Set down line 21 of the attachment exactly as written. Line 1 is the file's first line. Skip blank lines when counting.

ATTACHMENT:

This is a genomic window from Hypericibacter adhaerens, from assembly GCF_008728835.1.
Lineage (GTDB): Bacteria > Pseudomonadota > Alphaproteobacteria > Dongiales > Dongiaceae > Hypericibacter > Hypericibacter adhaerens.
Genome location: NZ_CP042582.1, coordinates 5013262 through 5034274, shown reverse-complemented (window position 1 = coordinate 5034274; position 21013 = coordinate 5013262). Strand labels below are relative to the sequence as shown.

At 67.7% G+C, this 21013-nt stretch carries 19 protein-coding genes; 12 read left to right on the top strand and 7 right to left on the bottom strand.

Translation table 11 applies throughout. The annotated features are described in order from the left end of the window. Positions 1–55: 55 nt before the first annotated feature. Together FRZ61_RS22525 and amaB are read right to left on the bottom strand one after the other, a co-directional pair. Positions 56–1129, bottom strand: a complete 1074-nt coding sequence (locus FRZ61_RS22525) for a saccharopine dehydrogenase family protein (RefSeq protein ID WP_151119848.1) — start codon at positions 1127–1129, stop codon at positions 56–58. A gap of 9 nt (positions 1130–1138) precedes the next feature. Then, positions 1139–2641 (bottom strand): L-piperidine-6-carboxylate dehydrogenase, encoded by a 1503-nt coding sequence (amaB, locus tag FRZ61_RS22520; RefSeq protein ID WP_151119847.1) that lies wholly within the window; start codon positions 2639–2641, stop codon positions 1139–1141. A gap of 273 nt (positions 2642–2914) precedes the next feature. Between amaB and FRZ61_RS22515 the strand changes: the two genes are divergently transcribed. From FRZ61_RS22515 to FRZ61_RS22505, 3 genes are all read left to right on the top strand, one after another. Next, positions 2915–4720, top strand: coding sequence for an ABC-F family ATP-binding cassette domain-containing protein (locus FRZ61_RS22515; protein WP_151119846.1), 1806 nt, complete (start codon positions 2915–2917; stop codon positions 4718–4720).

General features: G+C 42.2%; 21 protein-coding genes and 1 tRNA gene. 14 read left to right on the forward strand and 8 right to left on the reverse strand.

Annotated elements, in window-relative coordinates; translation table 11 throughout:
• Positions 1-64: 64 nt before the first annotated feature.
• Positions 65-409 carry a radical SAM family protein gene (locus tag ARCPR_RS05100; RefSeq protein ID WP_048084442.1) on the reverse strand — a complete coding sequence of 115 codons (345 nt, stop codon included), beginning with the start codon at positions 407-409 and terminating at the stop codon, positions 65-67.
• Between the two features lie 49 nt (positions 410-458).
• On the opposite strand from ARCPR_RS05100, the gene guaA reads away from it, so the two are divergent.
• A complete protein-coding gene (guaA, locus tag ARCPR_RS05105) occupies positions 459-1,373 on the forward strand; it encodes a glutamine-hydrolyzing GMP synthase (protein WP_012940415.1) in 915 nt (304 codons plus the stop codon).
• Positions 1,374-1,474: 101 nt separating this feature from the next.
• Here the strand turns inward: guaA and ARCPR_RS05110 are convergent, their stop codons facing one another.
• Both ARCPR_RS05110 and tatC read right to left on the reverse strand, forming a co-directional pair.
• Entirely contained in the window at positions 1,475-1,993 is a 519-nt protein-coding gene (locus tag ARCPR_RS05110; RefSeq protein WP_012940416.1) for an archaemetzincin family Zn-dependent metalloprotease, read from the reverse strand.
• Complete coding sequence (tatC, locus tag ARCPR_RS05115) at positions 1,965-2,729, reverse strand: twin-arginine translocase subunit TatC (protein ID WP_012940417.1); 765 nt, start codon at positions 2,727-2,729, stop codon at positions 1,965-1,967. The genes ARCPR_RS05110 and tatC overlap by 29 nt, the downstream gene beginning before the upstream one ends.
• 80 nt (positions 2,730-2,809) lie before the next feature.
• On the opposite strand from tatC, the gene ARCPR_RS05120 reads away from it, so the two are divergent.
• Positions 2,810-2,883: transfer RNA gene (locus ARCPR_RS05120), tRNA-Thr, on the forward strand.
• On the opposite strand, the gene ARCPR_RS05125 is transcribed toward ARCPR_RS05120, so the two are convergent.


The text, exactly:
• On the opposite strand, the gene ARCPR_RS05125 is transcribed toward ARCPR_RS05120, so the two are convergent.